He laughs that doing interviews are kind of ridiculous for an actor. Should be be himself or who the audience wants him to be? So he decides to treat them as a role. And this isn't something new for him, as he remembers using a different accent at school than he had at home. He also developed lifelong relationships with colleagues like the always playful Judi Dench and Patrick Stewart. And he discusses the challenges of working in big movie franchises later in life, namely X-Men and Lord of the Rings.

In addition to a careful retelling of McKellen's life, the film is a fascinating look at the world over the past half-century. Coming out in the late 1970s was groundbreaking for a top actor, but he was compelled to take a stand against harsh new government restrictions. And he has carried on as an activist ever since. The doc also recalls a simpler age when people became famous because of their accomplishments, rather than striving for fame as a goal in itself. He simply prefers the childishness of the career, the act of saying, "Let's pretend!"

12 themes, language
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Sidney & Friends
4/5     MUST must see SEE
dir-prd Tristan Aitchison
with Sidney, Guillit, Ben, Maria, Leone, Lexy
voices Michael Daviot, Awuor Onyango, Charles Ouda
release UK Mar.18 flare
18/UK 1h15

flare film fest
Sidney & Friends Shot over several years, this extraordinary documentary explores a segment of Kenyan society that's virtually invisible, mainly because it wouldn't be safe for these people to be out in the open. Scottish filmmaker Tristan Aitchison gets sometimes startling access to this community, revealing the day-to-day issues in their lives. The film is beautifully assembled in an introspective way that draws the audience in and challenges our perceptions.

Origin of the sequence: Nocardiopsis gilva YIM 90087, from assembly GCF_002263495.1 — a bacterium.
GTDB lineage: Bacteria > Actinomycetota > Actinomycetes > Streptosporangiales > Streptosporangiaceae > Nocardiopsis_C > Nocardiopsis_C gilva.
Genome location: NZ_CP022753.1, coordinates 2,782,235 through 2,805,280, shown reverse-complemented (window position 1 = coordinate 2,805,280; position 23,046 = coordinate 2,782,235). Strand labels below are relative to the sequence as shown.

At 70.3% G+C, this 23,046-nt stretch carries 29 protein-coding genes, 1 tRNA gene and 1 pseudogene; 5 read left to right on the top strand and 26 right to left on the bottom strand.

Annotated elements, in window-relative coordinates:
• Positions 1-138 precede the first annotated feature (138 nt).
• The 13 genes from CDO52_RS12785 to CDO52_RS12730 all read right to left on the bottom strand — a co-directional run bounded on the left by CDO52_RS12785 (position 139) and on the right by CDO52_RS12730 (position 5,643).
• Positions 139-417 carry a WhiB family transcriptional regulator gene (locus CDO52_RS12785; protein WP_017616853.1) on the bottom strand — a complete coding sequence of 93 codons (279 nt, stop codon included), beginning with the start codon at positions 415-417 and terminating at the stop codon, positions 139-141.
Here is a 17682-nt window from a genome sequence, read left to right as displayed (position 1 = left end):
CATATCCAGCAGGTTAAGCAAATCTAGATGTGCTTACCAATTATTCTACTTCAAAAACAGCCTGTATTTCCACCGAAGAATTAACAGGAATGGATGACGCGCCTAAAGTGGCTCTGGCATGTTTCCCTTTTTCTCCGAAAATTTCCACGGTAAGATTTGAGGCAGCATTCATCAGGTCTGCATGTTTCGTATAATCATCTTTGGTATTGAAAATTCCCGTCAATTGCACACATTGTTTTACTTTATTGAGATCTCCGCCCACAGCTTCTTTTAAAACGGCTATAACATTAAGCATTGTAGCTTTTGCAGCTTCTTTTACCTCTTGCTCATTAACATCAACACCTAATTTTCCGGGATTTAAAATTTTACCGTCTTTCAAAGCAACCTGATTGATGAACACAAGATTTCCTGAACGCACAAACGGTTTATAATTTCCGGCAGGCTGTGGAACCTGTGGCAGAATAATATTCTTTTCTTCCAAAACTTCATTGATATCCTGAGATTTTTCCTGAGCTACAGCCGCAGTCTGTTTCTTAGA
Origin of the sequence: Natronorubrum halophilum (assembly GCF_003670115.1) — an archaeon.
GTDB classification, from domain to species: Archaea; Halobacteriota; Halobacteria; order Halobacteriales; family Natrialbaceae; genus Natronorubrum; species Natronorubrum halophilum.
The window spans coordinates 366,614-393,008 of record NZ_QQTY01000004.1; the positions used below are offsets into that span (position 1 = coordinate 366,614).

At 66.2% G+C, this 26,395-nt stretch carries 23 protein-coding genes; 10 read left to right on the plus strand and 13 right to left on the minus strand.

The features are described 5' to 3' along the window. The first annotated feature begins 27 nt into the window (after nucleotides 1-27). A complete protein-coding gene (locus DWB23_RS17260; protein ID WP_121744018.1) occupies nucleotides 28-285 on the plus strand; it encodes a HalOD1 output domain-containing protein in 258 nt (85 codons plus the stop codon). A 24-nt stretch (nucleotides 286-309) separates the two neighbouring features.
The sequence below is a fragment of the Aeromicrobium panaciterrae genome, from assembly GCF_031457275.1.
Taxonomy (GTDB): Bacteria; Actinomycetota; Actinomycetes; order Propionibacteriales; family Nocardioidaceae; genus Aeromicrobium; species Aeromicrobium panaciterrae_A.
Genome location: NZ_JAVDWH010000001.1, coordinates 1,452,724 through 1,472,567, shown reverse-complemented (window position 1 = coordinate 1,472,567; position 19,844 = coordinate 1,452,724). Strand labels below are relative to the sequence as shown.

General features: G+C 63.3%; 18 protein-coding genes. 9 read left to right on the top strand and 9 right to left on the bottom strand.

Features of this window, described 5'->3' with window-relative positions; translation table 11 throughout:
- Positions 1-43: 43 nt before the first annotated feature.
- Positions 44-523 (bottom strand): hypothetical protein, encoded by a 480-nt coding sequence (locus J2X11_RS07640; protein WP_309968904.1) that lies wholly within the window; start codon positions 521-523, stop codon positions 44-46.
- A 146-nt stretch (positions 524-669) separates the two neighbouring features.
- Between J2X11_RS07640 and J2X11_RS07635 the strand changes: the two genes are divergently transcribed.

In a Nairobi shantytown, Sidney is a remarkable young man who speaks openly about his childhood, raised as a girl even though he was born with both genders (he had a child with his teen girlfriend). He desperately wants to maintain his relationship with his parents, but they throw him out of the house for dressing as a boy. So he runs to Nairobi, where he meets Guillit, a trans man who is a sort of papa bear for trans and intersex young people who have no support system and are unable to find work or health care since their ID cards list the wrong gender.

These are articulate people with big personalities, likeable and tenacious, and they just want normal lives. But the deeply religious culture tells them they have to change who they are and assume roles that feel alien (Sidney's family believes he is demon-possessed). So most of them look for hope abroad, although Sidney and his partner Ben have chosen to stay in Kenya to raise awareness for their cause, even if speaking openly is perilous in a society terrified of anyone who's different.

It's remarkable that that Aitchison was able to shoot this material. Filming guerrilla style, he keeps the focus tightly on these six lively young people. The material is assembled artfully in black and white with poetic asides. Voice actors recreate various pivotal situations, and black screens are used provocatively as the most harrowing events are recounted, allowing the audience's imagination to fill in the details in ways no visual imagery could. Indeed, these young people have been through some harrowing situations.

What emerges is a telling exploration of the situation in Kenya, where it's not technically illegal to be gay or trans but people are heavily persecuted. And the film also helps define the difference between trans and intersex without any scientific explanations: we can see these people and understand what each is dealing with. Even further, Aitchison is recounting universal stories about the deeper yearning each of us has, regardless of the specifics of our situation: either everyone has the right to life, liberty and the pursuit of happiness, or no one does.

15 themes, language

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© 2018 by Rich Cline, Shadows on the Wall